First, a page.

Time is clearly delineated in Southern Italy, Puglia being no exception. Mornings are for work: espresso is thrown down standing at countertops; conversation is staccato. Relaxation comes a little later – irrespective of tourists used to 24-hour conveniences.
Shops shutter, streets empty and the only sounds are the odd church bell, and the hum of packed beaches along the Adriatic. It stands to reason that one should adjust accordingly and relax in local luxury.
Masseria Torre Maizza sits atop Italy’s heel, in classically Puglian countryside. Recently purchased by hotel brand Roccoforte, the 16th-Century property has been refurbished with traditional values in mind.
The masseria – ‘farm’ in Italian – still embodies its agricultural heritage, with whitewashed tufo walls and hanging vines .
Indeed, walking through the property, the most arresting feature is its scent. Briny olive trees punctuate their sweet orange and fig counterparts, a touch of zest added by an outcrop of lemon trees – overlaid by heady rosemary and lavender plants that ring the pool.
Forty rooms and suites have been decorated with a simple, almost rustic hand to complement their idyllic surroundings. Four have their own pools, and most contain a small private garden with sunloungers. For dining, chef Pierangelini’s artful menus are served by candlelight in the vaulted dining room or open-air in the gardens, under the stone colonnade framing the 20-metre pool.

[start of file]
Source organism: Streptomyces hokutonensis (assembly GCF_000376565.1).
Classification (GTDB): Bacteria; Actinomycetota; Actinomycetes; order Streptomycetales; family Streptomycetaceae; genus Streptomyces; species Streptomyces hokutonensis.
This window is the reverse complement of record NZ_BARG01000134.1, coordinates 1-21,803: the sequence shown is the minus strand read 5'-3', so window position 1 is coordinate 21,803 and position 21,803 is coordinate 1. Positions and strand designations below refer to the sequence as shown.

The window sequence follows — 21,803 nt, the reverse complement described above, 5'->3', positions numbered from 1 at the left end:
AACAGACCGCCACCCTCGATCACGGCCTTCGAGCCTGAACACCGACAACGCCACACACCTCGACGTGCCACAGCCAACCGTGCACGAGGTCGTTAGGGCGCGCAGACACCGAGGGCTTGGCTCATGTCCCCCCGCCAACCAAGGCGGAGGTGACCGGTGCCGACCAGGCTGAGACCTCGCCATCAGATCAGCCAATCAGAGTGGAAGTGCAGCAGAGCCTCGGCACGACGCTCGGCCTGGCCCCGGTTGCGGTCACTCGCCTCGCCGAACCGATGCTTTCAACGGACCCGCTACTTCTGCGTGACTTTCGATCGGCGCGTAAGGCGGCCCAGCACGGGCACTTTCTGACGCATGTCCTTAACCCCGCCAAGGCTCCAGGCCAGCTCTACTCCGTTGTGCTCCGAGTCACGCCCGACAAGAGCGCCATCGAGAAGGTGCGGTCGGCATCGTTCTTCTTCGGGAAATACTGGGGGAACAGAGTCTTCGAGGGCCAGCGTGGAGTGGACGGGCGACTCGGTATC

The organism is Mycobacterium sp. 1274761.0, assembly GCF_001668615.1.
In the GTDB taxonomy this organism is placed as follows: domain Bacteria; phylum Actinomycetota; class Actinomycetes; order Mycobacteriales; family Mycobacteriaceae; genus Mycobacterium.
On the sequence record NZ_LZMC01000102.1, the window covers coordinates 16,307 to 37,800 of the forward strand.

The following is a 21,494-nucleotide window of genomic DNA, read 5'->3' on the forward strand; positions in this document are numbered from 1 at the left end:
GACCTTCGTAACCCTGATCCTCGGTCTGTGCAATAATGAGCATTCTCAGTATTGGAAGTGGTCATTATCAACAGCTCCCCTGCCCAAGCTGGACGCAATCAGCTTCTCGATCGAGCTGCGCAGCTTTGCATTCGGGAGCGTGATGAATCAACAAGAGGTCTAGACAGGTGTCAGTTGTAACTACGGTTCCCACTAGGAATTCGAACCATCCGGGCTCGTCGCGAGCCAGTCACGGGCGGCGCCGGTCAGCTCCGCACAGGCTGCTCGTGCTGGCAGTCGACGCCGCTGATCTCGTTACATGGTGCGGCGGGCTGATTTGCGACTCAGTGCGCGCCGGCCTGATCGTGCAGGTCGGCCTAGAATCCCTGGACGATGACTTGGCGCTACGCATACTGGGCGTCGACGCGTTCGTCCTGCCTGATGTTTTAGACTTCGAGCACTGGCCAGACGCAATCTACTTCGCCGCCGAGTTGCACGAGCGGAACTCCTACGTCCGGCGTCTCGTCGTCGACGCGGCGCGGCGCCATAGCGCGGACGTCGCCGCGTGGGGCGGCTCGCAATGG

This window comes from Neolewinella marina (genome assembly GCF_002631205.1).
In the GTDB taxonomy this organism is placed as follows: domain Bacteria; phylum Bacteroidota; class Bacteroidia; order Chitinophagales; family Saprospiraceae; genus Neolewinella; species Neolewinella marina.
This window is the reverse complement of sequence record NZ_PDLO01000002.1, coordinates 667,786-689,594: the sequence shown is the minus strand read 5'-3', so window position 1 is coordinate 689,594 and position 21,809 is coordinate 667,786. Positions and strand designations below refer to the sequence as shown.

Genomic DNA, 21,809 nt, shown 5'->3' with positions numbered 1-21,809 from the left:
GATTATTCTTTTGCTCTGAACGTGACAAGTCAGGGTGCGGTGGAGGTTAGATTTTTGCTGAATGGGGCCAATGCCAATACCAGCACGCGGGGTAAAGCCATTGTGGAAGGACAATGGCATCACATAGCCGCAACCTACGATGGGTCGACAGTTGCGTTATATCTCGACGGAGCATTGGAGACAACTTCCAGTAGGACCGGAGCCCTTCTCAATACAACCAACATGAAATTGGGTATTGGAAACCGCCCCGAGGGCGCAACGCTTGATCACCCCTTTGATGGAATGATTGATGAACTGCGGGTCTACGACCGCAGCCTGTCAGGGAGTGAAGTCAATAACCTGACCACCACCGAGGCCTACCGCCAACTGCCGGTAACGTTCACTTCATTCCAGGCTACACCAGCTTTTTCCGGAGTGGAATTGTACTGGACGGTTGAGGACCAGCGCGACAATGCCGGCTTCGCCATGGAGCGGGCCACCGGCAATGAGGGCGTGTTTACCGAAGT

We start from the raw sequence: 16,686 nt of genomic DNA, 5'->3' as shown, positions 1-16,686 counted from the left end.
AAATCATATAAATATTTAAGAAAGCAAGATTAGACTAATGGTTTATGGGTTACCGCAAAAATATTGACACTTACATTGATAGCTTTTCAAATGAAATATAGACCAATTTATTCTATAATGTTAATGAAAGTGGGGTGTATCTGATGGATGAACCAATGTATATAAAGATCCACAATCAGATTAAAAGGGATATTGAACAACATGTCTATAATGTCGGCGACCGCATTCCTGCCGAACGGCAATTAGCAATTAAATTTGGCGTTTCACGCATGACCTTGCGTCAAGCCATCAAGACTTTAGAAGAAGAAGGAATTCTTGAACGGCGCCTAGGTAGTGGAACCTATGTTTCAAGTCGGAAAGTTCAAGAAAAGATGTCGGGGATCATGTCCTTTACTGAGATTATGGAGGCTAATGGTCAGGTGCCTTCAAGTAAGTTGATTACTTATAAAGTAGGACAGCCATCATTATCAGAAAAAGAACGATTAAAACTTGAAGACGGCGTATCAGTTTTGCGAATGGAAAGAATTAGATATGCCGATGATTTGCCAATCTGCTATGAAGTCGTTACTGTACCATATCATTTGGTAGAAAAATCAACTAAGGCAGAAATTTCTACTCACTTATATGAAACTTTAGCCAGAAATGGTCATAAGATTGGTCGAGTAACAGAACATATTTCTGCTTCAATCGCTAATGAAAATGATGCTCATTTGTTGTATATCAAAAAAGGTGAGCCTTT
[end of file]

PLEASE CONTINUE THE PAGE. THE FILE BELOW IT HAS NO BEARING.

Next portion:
The curation of an atmosphere is clear: whether it be from the no-phone rule instilled pool-side, or the guest musicians, whose sounds drift across the masseria in a summer’s evening. After reading the papers over a breakfast of local tomatoes and cheese, guests may borrow a bicycle to cruise around the private villas in the area, or a set of clubs for a round at the on-site golf course. Or, simply sit by the stone-columned pool and indulge in la dolce far niente – a worthy pursuit in Southern Italy.
In the neighbourhood
For church spotters, Monopoli is parallel to none: this old-school Italian town boasts a baroque cathedral, as well as more humble edifices, around every cobblestoned corner. At its coast, octopi are piled up on the traditional gozzi – blue and red fishing boats.
Trulli, the peculiar cone-shaped dwellings in Alberobello, may be beloved now – and UNESCO-listed – but they were not so prized by their 15th-Century residents; peasants who were ordered by their Count to build homes that could be easily torn down for tax reasons.
Polignano a Mare
For that classic clifftop Italian vista, look no further than Polignano a Mare, where sea spray blasts sunbleached villas carved into the rock. After a requisite picture, head down into the bowels of the town: Grotta Palazzese is a fine dining restaurant built into the side of a cave.
From US$737 per night / roccofortehotels.com